Directed by Brian Robbins. Starring Eddie Murphy, Elizabeth Banks, Gabrielle Union, Austyn Lind Myers, Scott Caan, Ed Helms, Judah Friedlander, Pat Kilbane. (2008, PG, 90 min.)
REVIEWED By Marjorie Baumgarten, Fri., July 18, 2008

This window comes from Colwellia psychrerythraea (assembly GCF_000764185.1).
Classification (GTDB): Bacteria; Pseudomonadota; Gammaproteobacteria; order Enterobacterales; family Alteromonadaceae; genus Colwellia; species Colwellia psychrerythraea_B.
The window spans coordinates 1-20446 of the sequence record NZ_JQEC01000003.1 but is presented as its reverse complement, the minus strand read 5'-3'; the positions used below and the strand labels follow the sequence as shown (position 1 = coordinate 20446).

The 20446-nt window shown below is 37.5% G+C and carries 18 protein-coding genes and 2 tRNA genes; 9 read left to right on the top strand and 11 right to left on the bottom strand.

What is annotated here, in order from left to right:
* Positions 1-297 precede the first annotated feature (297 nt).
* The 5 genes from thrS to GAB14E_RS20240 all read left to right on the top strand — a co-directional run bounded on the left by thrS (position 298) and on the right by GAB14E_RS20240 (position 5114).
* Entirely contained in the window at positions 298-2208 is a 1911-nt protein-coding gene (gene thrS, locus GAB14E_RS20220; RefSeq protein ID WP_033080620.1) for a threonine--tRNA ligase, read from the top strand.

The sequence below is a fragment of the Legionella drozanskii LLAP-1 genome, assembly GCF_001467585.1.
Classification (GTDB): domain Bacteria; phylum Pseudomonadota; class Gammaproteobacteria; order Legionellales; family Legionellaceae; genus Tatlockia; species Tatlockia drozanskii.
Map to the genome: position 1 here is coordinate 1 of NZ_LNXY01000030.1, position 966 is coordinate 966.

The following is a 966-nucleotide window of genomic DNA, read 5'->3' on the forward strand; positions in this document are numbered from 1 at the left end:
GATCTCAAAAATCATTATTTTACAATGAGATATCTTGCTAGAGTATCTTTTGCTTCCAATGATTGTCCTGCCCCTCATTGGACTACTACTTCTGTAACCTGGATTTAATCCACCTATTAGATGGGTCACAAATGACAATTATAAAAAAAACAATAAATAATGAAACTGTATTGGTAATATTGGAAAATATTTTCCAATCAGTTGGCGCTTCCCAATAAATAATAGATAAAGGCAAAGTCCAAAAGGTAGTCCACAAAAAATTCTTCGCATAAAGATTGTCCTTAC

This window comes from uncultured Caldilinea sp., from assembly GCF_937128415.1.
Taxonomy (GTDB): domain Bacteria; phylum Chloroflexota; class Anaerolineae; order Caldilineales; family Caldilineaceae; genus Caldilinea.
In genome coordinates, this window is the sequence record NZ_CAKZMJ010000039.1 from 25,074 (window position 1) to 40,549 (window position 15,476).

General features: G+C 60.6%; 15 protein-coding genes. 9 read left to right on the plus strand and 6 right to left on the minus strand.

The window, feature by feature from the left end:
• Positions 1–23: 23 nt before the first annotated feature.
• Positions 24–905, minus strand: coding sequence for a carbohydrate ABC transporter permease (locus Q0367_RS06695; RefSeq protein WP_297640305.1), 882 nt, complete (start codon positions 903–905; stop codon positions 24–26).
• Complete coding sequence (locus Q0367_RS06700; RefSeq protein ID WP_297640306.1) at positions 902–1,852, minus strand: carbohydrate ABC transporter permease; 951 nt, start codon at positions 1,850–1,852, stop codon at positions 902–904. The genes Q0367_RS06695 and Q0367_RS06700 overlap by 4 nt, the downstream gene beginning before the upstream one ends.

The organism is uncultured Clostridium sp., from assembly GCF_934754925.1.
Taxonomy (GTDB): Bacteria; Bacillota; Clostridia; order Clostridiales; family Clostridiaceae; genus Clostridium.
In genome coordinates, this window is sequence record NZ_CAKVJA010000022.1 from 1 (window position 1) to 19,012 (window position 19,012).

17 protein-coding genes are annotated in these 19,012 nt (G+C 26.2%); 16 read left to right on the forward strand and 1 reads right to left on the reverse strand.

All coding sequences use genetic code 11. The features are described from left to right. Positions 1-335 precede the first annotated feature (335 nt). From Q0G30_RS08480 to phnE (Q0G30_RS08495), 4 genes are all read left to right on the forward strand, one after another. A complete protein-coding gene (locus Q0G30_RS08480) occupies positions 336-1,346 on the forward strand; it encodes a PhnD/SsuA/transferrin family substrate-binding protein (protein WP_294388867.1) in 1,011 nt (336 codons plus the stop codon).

After his disastrous outing in 2002 with The Adventures of Pluto Nash, there was no direction for Murphy to head but up in terms of another space alien movie. Indeed, Meet Dave is a step up, but that's only in relation to Pluto Nash. The new film is mildly amusing family entertainment, but when discussing the career of one of our most seasoned comic actors, "mildly amusing" can only be regarded as a letdown. Murphy ekes out a few physical laughs in this high-concept comedy, but nothing about the situation or the other characters equals his contribution. This time out, Murphy reduces the number of characters he plays from the usual half-dozen or so to only two: the captain of a ship of lilliputian visitors from outer space, who come to Earth seeking water to save their home planet, and the spaceship itself, an inanimate object that has been built in the form of a human being and is operated by the tiny crew members perched within its bowels. (Heh, heh; I just said "bowels" – and I thought there weren't any crass defecation jokes this movie neglected to include.) Dubbing himself "Dave," the white-suit-clad spaceship (the aliens learned about Earth life from a tape of Fantasy Island) encounters a host of fish-out-of-water situations. Not understanding social cues, Dave makes constant faux pas and gets into trouble, although he is somewhat sheltered by a single mom (Banks) and her lonely son (Myers), who regard him as a mere "goofball." Dave (or the captain putting words into his mouth) starts to have feelings for his earthling friends and dangerously postpones his departure, while back on the ship a mutiny is brewing because of the captain's dereliction of duty. Apparently, Earth causes these visitors from the planet Nil to behave strangely, in all sorts of ways. However, behavioral consistency is not one of this movie's characteristics (unless, of course, you count Murphy's comic denigration of homosexuals throughout his career to be a sign of consistency, in which case you can view Meet Dave as hewing to the pattern). "For Nil," the space invaders declare back on the ship when they need a boost. It might as well be the movie's epitaph.